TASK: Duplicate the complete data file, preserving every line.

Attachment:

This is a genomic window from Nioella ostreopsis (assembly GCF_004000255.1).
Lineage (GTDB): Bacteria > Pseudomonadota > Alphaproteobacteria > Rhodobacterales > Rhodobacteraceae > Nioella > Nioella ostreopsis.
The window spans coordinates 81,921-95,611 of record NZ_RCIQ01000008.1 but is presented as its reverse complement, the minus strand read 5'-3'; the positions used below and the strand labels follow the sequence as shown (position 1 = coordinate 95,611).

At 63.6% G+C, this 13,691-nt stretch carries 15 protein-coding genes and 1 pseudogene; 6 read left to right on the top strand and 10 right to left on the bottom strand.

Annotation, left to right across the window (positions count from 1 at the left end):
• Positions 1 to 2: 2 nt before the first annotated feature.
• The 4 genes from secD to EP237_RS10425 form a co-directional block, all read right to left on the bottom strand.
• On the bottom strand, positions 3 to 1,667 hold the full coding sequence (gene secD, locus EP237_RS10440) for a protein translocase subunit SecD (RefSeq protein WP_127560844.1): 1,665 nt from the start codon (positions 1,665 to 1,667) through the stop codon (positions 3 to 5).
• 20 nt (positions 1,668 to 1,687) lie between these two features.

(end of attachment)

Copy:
This is a genomic window from Nioella ostreopsis (assembly GCF_004000255.1).
Lineage (GTDB): Bacteria > Pseudomonadota > Alphaproteobacteria > Rhodobacterales > Rhodobacteraceae > Nioella > Nioella ostreopsis.
The window spans coordinates 81,921-95,611 of record NZ_RCIQ01000008.1 but is presented as its reverse complement, the minus strand read 5'-3'; the positions used below and the strand labels follow the sequence as shown (position 1 = coordinate 95,611).

At 63.6% G+C, this 13,691-nt stretch carries 15 protein-coding genes and 1 pseudogene; 6 read left to right on the top strand and 10 right to left on the bottom strand.

Annotation, left to right across the window (positions count from 1 at the left end):
• Positions 1 to 2: 2 nt before the first annotated feature.
• The 4 genes from secD to EP237_RS10425 form a co-directional block, all read right to left on the bottom strand.
• On the bottom strand, positions 3 to 1,667 hold the full coding sequence (gene secD, locus EP237_RS10440) for a protein translocase subunit SecD (RefSeq protein WP_127560844.1): 1,665 nt from the start codon (positions 1,665 to 1,667) through the stop codon (positions 3 to 5).
• 20 nt (positions 1,668 to 1,687) lie between these two features.